Athletics in The Age of Covid-19


School is back in session at Parkview, and many students are involved in sports or they enjoy attending sporting events such as football games. With the health of the student body and athletes in jeopardy, guidelines and restrictions had to be put in place to protect them this season. 

Crowds have been allowed to attend all GHSA sports events but at a 30% capacity.  At Parkview, The Corky Kell Classic was canceled due to the spread of the virus within the opposing team, The Mill Creek Hawks. On September 11th, Parkview hosted their first home football game. A student who was recently tested showed up to the game and came into close contact with several people. The next day the student discovered they tested positive.

An anonymous student source claims, “She walked up to me wearing a mask, but then to talk to people she pulled it down. She ended up taking it off for pictures and TikTok.”

As of September 17th masks are required at all outdoor events in Gwinnett County Schools which includes football games. This will be in effect for all Gwinnett attendees of the game at Loganville on September 25th, 7:30pm.  

In the NFL certain states are allowing fans, but other teams such as  The Atlanta Falcons do not allow fans in the stadium. College Football permits fans with a maximum capacity of 25% which will be saved for students and season ticket holders.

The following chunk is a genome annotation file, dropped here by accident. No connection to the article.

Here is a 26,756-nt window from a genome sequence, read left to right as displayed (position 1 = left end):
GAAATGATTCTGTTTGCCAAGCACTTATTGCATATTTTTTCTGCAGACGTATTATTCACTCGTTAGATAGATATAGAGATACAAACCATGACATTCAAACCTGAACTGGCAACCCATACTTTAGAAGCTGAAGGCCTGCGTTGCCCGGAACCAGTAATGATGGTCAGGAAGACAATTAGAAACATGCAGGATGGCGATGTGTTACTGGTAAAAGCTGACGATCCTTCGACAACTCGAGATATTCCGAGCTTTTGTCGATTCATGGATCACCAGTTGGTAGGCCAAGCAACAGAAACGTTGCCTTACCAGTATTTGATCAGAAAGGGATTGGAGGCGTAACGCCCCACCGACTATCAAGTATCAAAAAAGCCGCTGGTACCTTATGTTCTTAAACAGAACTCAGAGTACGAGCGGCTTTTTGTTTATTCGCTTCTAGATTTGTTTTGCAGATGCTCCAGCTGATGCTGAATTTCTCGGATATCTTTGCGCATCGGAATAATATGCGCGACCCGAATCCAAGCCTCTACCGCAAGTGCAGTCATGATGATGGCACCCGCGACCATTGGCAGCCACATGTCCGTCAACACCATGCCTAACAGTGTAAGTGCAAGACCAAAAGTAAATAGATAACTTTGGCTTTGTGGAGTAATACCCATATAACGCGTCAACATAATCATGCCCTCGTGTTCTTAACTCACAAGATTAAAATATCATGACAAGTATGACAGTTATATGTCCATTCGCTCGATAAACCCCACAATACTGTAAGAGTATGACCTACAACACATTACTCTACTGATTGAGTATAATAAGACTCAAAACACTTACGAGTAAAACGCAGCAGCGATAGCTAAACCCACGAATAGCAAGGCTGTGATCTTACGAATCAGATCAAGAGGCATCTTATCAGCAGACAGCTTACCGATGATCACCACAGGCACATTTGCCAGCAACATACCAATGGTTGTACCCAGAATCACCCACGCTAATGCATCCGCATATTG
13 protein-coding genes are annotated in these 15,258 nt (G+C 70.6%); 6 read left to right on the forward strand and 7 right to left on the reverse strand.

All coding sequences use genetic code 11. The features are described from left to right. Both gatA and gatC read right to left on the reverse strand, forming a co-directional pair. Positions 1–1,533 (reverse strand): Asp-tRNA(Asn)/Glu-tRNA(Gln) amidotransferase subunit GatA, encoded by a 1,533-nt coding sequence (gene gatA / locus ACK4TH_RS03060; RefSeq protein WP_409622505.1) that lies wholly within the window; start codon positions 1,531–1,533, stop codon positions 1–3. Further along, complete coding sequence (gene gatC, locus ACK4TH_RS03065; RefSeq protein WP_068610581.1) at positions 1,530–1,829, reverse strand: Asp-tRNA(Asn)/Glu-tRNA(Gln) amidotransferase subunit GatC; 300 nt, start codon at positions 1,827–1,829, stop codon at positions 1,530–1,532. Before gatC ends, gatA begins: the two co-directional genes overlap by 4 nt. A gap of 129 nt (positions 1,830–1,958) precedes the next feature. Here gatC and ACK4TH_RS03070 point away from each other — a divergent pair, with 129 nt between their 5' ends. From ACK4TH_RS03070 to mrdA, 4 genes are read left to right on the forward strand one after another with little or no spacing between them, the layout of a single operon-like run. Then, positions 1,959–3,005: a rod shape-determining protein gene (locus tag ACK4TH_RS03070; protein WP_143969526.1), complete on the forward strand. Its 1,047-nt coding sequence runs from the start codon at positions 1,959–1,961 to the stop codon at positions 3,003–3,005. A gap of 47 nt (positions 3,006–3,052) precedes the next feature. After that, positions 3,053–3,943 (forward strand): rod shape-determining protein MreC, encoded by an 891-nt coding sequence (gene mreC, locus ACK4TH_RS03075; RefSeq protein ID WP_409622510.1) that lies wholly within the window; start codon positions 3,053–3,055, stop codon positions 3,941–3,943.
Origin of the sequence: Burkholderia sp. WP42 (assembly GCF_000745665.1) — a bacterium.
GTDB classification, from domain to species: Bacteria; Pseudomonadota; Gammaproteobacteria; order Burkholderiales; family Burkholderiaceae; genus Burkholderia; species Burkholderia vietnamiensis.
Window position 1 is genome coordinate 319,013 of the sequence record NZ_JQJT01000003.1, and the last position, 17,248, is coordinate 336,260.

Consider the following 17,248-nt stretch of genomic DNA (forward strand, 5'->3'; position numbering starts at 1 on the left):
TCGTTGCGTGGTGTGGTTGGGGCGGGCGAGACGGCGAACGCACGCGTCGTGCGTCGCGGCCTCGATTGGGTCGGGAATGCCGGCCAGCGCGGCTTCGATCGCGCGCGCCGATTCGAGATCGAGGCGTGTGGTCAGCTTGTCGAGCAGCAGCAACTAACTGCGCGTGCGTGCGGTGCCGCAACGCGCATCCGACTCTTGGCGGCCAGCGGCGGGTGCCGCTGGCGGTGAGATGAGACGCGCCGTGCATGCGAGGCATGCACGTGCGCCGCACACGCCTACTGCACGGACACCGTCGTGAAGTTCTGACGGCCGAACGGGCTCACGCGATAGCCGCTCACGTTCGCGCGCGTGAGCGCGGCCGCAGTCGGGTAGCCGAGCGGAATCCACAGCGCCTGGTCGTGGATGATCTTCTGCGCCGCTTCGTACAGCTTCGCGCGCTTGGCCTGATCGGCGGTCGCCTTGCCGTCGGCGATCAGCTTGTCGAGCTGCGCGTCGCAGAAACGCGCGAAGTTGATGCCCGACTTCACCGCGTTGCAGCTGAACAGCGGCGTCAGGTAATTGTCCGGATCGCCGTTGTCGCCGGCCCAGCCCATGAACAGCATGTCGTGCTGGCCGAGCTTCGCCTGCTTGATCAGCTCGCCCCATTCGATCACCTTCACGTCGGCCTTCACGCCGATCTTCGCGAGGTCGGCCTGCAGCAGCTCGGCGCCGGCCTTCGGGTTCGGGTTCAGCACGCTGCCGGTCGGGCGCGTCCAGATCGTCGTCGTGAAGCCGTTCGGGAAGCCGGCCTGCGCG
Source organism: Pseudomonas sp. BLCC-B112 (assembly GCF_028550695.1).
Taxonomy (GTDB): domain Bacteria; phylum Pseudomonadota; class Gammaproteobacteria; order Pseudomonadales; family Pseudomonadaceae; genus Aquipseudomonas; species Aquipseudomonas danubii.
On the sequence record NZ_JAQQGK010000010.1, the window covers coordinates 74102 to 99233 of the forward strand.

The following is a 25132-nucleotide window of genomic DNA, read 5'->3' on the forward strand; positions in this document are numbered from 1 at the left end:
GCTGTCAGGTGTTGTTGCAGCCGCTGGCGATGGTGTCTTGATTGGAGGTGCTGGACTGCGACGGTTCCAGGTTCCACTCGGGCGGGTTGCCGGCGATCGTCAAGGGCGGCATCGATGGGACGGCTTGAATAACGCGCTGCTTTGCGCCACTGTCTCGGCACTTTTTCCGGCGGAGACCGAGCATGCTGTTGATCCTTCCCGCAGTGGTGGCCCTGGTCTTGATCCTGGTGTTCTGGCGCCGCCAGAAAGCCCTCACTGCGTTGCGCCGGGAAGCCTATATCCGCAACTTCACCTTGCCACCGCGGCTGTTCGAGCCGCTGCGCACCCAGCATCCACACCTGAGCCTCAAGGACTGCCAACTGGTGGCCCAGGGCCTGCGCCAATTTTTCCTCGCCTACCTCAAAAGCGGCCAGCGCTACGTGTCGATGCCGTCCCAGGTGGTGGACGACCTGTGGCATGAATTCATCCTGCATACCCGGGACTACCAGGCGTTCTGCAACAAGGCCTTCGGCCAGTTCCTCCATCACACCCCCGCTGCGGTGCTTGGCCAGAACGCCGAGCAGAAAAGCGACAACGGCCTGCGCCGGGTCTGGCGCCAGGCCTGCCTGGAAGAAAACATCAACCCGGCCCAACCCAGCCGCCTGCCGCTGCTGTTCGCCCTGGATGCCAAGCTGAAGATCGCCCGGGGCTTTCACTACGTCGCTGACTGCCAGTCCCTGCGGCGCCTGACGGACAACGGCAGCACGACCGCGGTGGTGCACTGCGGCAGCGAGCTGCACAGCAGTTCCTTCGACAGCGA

When The Georgia High School Association (GHSA)  decided to allow sports to carry on as normal, they had to put specific guidelines in place to protect players and coaches from Covid-19. In sports like football it is practically impossible to follow social distancing regulations while playing, which makes it easier for those players to contract the virus. This is a risk to players who have underlying health issues or family with underlying health issues.

Players had to make the choice to play their sport or to not participate– in other words, to opt-out. Athletes who are currently “opting out” are essential players who have secured a spot on their team with a starting position, but are choosing not to participate. These athletes are likely to have already signed with a college team, or they are hoping to. It can be hard for players to opt out.  They could lose their scholarship or have a harder time getting offers because they can’t show their skills or grow as players.  This is a hard decision for them to make. They are choosing between their health or a loved one’s health and their favorite game. For some, this will greatly affect their future.

Ohio State commit and one the country’s top Cornerbacks, Jordan Hancock of North Gwinnett, has decided to opt-out of his senior season due to his parents’ unstable heal“I have decided to sit out my senior year of football due to my mother’s current breast cancer fight and my father’s current heart conditions.  I love North Gwinnett and will never forget the precious memories I made with the community, the coaches, and my brothers I call my teammates”